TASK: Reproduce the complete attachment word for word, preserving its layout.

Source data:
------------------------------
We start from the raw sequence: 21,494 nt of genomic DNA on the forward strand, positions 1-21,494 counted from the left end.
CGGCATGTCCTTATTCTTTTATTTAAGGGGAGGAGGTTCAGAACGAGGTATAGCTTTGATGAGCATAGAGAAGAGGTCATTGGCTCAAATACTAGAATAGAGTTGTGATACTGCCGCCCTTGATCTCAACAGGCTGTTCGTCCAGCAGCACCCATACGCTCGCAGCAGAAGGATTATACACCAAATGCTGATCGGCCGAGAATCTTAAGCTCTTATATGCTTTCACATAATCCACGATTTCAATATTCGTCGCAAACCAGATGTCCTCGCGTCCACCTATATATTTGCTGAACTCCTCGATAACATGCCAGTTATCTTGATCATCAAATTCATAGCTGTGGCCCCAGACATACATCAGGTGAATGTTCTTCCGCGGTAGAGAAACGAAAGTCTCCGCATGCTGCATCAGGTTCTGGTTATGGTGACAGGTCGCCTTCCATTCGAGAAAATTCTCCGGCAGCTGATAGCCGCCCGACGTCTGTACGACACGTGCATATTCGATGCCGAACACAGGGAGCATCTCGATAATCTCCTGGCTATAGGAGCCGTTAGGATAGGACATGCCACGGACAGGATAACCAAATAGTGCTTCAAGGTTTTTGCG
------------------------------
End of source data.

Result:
We start from the raw sequence: 21,494 nt of genomic DNA on the forward strand, positions 1-21,494 counted from the left end.
CGGCATGTCCTTATTCTTTTATTTAAGGGGAGGAGGTTCAGAACGAGGTATAGCTTTGATGAGCATAGAGAAGAGGTCATTGGCTCAAATACTAGAATAGAGTTGTGATACTGCCGCCCTTGATCTCAACAGGCTGTTCGTCCAGCAGCACCCATACGCTCGCAGCAGAAGGATTATACACCAAATGCTGATCGGCCGAGAATCTTAAGCTCTTATATGCTTTCACATAATCCACGATTTCAATATTCGTCGCAAACCAGATGTCCTCGCGTCCACCTATATATTTGCTGAACTCCTCGATAACATGCCAGTTATCTTGATCATCAAATTCATAGCTGTGGCCCCAGACATACATCAGGTGAATGTTCTTCCGCGGTAGAGAAACGAAAGTCTCCGCATGCTGCATCAGGTTCTGGTTATGGTGACAGGTCGCCTTCCATTCGAGAAAATTCTCCGGCAGCTGATAGCCGCCCGACGTCTGTACGACACGTGCATATTCGATGCCGAACACAGGGAGCATCTCGATAATCTCCTGGCTATAGGAGCCGTTAGGATAGGACATGCCACGGACAGGATAACCAAATAGTGCTTCAAGGTTTTTGCG